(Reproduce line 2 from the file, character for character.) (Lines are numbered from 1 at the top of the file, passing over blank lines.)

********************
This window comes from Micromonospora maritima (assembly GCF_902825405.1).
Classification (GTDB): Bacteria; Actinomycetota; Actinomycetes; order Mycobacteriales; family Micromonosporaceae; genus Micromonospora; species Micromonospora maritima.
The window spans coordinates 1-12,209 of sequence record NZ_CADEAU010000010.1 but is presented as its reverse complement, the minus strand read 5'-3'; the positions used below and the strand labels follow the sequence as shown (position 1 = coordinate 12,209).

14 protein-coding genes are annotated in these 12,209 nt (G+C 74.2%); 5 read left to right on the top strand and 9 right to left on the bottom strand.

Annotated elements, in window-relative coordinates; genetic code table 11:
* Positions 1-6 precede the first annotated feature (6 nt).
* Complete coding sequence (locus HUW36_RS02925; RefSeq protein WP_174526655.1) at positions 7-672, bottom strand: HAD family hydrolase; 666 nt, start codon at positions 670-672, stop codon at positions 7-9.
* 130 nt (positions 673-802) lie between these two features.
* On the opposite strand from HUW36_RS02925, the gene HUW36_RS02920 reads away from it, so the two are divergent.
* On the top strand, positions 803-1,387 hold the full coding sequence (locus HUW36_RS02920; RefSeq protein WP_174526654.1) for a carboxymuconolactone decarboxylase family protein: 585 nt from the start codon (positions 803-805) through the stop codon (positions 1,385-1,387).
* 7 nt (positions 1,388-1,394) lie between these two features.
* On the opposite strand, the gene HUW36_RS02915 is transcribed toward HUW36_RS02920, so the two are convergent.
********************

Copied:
Classification (GTDB): Bacteria; Actinomycetota; Actinomycetes; order Mycobacteriales; family Micromonosporaceae; genus Micromonospora; species Micromonospora maritima.